What parents need to know
Parents Need to Know
Parents need to know that The Face is a reality modeling competition with lots of contentious and catty behavior, which is mainly initiated by Naomi Campbell and a few contestants. Fashion-conscious teens will probably be drawn to the high fashion, especially the photo shoots for magazines like Vogue, W, and US Magazine, but parents should be warned that the focus of the show is on outer beauty and unrealistic body types. Brands like Ulta, Top Shop, Prada, and others are constantly discussed and are visible. It also contains some occasional bleeped language and drinking.
What's the story?
THE FACE is a modeling competition featuring three supermodels coaching teams of up-and-coming models in hopes of helping one of them win a modeling contract. Hosted by Nigel Barker, who is best known for his role as a judge on America's Next Top Model, the series stars internationally known models Naomi Campbell, Karolina Kurkova, and Coco Rocha, who have each chosen four young women out of thousands to be on their team. The girls then go on to participate in individual and team modeling challenges ranging from choosing fashionable accessories to match a dress to posing for photo shoots for professional clients. At the end of each team elimination challenge, the coaches of the two losing teams must pick one of their team members for elimination. The coach of the winning team gets to decide who goes home. The winner of the competition wins a modeling contract and becomes "the face" of Ulta brand cosmetics. The supermodel who coached her gets bragging rights.
Is it any good?
The Face, which is executive produced by Naomi Campbell, offers lots of insight into what it takes to be successful in the modeling industry. However, the show's real drama comes from by pitting well-known supermodels against each other, which is underscored by Campbell's catty behavior towards her fellow coaches, and her tendency to be hypercritical of her team.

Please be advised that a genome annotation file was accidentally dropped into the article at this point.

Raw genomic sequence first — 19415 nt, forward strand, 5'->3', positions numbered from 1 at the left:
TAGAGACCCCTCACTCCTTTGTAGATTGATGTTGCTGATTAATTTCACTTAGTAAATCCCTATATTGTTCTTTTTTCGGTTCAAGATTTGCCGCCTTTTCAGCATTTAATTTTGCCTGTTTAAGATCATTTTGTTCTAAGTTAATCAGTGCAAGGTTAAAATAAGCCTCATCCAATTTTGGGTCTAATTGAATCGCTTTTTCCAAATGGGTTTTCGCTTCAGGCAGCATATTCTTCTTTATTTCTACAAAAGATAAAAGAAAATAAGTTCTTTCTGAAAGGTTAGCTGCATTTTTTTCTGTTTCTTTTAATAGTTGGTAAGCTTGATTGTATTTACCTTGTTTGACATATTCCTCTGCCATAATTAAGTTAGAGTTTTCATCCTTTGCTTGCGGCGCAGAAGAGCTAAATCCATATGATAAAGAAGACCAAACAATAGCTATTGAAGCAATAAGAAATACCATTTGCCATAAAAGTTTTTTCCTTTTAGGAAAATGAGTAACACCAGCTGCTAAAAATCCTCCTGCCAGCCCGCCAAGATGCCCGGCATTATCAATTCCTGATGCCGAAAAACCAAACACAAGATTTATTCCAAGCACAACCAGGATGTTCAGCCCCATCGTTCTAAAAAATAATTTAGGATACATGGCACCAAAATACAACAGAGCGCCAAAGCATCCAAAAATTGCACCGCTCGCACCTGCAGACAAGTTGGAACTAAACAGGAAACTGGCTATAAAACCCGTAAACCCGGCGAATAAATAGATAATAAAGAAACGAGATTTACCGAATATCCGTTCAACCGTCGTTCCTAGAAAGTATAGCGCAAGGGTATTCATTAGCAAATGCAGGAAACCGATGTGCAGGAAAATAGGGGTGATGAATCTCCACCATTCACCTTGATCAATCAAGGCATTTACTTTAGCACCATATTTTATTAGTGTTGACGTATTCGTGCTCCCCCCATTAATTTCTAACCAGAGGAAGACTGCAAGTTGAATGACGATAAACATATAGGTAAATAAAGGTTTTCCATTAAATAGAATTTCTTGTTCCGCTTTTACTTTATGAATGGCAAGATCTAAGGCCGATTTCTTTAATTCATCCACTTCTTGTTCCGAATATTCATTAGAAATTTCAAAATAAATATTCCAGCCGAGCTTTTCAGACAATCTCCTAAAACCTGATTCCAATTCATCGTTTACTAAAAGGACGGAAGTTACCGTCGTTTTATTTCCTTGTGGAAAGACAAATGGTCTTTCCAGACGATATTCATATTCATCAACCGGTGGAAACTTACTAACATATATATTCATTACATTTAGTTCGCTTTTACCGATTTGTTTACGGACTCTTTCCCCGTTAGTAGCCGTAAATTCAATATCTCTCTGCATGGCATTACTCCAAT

Teens interested in fashion and in modeling will probably gravitate towards the show. Reality fans will find it entertaining enough, too. But like most modeling-oriented TV, the series features lots of unrealistic images of young women, a lack of focus on substantial achievements or character, and designer clothing and accessories that most people can't afford.
Families can talk about...
Families can talk about how the fashion and modeling industry markets itself. When looking at magazines and other fashion-related media, are models' bodies, poses, and clothes similar to what you see in real life? What kind of messages do these images send about what is considered the "right" size or the "right" look?
If you were to put together a fashion magazine featuring regular people instead of models, what it would look like? What actions can you take to make the fashion and beauty world more realistic?
Can you think of TV shows or movies where women work together? Why are these less common than shows and movies where women compete?